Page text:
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Articles Home » 1988 Articles » Hurry Scuary - 1988 Break It Up
Hurry Scuary - 1988 Break It Up

ARTIST: Hurry Scuary
ALBUM: Break It Up
LABEL: Air Records
YEAR: 1988
CD REISSUE: 1988, Victor (Japan), R32A-1036


LINEUP: Yasuhide Minami -vocals * Hideaki Nakama - guitars * Taku Izuhara - drums * Junichi Nishino - bass

TRACK LISTING: 01 Top Dog - Reaching For The Sun * 02 We Can Try Again * 03 You Need A Man * 04 Open Your Eyes * 05 Run For Your Life * 06 Dirty Streets * 07 Crazy * 08 Nothin' New * 09 Feelin' High

I'm a bit of a sucker for some of the Japanese melodic rock bands that have appeared down through the years. We've covered some of the better known outfits such as Bow Wow/Vow Wow, Anthem and Loudness, but now we'll look at a few obscurities. First up is Osaka band Hurry Scuary. The band first formed in 1983, and appeared on a metal compilation called 'Battle Of Metal' in 1984 along with other Japanese hopefuls Marino, Rajas and Sexual. The Scuary ones then released a three-track demo in 1987, before signing to Air Records for 1988's full-length CD 'Break It Up'. Unlike the other bands mentioned, HS sing mostly in English, and their sound is quite bombastic, mixing equal parts of Impelliteri, Yngwie Malmsteen, Treat and other European bands of the era.

The Songs
There are some absolutely monster songs here. No two ways about it. However, it's a burst of keyboards that precede the wonderful 'Reaching For The Sun'. For a minute I'm thinking it's Steffanie with male vocals, a catchy melodic rock offering with less emphasis on metal. Things definitely get heavier on 'We Can Try Again'. On this one, I'm thinking of a metallized version of Treat, which is a good thing for sure. Singer Yasuhide Minami definitely has a similarity to Robert Ernlund in places. HS slow things up for the power ballad 'You Need A Man', but hit the accelerator on the power rock of 'Open Your Eyes'. An immense late 80's slice of Japanese metal. More keyboards announce 'Run For Your Life', a calming affair for the first part, then picks up the pace in the back half. Another placid intro is encountered on 'Dirty Streets', once that is out of the way, HS hit high gear with some octane powered metal. Nakama throws in some neo-classical passages to boot. 'Crazy' keeps to the mid-pace tempo, though lacks nothing in power and intensity, including more stunning lead guitar from Nakama. 'Nothin' New' is Hurry Scuary's most restrained song on the album. A ballad which features orchestration, organ, and acoustic guitar. The band finish up with the fast-paced 'Feelin' High', which is a just an OTT workout for all concerned, Nakama throwing in a Malmsteen inspired solo for good measure at the 2 minute mark.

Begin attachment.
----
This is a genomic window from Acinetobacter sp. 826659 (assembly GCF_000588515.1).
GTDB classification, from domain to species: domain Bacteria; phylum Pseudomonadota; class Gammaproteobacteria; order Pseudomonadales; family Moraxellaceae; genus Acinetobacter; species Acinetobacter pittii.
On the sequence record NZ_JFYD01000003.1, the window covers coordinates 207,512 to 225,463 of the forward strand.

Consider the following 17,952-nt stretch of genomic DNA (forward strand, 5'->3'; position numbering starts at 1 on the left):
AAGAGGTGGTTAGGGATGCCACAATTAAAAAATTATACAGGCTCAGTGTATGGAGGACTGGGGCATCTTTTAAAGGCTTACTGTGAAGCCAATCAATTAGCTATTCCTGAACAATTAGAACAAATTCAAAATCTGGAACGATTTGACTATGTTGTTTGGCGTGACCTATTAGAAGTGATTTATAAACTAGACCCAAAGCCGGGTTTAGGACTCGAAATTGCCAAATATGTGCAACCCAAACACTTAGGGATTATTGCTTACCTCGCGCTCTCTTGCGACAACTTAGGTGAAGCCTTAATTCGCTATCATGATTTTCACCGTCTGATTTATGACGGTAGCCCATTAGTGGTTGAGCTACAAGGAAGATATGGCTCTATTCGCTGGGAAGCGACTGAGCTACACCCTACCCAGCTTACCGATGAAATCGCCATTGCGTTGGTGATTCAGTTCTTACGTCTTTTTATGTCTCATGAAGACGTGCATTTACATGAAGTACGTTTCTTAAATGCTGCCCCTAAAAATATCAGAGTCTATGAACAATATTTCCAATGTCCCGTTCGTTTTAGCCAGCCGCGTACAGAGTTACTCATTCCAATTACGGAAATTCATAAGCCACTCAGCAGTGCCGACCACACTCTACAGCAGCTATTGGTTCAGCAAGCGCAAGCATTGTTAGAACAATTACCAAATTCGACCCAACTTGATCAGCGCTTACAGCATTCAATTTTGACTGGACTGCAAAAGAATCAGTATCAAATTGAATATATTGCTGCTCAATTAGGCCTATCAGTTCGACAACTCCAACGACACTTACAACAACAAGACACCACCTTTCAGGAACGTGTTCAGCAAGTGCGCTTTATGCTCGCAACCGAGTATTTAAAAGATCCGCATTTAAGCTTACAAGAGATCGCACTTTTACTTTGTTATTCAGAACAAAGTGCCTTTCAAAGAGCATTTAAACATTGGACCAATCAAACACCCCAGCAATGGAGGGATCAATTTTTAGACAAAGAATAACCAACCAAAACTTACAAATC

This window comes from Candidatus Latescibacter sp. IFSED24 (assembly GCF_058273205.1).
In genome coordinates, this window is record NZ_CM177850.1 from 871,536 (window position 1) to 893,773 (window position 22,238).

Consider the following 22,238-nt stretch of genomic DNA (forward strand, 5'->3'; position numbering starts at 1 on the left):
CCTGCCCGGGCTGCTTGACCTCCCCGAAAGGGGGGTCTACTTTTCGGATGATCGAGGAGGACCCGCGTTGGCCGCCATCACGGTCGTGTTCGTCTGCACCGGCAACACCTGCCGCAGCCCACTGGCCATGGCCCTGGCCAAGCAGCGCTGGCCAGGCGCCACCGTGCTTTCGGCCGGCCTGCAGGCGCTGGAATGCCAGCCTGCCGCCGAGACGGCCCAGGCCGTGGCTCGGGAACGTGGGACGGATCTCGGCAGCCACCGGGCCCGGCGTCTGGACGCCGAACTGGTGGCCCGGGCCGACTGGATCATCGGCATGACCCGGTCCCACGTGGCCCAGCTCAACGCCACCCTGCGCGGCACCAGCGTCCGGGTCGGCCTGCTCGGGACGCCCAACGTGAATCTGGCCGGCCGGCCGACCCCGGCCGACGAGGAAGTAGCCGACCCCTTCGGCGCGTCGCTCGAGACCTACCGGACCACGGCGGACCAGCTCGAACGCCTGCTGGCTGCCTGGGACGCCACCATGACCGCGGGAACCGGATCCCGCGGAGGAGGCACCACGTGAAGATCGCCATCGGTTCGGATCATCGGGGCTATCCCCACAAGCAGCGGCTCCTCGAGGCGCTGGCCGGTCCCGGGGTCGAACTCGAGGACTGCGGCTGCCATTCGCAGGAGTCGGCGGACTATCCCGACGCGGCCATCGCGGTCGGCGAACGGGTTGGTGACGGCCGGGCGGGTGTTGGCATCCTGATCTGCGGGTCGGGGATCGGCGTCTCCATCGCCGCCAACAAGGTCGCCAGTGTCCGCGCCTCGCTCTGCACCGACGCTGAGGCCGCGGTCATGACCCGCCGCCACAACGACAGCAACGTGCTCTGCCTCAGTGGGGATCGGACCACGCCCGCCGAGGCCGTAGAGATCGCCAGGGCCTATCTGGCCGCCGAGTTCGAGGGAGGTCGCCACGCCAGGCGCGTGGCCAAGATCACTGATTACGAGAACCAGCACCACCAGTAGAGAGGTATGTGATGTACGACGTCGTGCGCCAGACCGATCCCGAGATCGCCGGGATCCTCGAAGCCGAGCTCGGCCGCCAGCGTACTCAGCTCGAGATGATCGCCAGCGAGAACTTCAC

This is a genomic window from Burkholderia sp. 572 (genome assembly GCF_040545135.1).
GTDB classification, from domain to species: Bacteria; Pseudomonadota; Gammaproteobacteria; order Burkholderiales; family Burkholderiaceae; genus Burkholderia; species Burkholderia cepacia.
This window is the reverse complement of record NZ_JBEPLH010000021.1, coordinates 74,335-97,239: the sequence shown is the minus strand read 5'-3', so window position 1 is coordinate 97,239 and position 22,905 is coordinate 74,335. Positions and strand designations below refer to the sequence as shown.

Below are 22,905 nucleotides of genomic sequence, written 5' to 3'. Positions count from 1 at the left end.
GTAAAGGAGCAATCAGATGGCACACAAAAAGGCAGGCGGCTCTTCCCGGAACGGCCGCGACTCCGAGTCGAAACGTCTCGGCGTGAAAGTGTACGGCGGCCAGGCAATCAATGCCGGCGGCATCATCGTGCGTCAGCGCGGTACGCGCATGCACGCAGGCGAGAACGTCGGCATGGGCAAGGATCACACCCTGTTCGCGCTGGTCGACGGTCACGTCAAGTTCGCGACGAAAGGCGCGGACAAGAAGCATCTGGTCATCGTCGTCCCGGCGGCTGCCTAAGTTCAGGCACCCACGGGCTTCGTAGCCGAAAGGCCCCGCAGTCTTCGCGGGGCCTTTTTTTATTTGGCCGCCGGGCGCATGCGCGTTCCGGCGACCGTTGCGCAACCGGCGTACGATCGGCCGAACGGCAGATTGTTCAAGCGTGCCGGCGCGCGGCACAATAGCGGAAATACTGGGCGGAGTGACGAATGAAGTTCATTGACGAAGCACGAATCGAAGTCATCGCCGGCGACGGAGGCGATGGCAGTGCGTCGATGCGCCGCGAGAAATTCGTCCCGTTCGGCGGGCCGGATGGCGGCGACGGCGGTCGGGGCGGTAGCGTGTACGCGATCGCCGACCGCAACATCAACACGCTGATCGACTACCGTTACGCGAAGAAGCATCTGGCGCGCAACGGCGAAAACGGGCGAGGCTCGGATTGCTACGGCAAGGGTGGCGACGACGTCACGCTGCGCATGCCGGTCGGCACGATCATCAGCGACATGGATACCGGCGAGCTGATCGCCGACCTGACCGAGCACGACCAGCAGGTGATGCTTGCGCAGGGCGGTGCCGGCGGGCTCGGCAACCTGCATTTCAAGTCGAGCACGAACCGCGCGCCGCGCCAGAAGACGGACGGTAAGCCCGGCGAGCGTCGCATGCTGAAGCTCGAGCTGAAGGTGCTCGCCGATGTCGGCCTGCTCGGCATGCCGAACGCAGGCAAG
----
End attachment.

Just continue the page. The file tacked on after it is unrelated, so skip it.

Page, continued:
In Summary
It's a pity that 'Break It Up' would be the band's only official release, as they split up a year later in 1989. Guitarist Hideaki Nakama is a bit of a six-string master, and has previously played with the aforementioned Anthem, Hell N Back, as well as having a solo career. I'm sure I have seen somewhere that subsequent HS material has appeared elsewhere, but can't seem to find any information on the Net to confirm that. In the meantime, try and find this album, or better yet, a Japanese CD if your bank balance can afford it!

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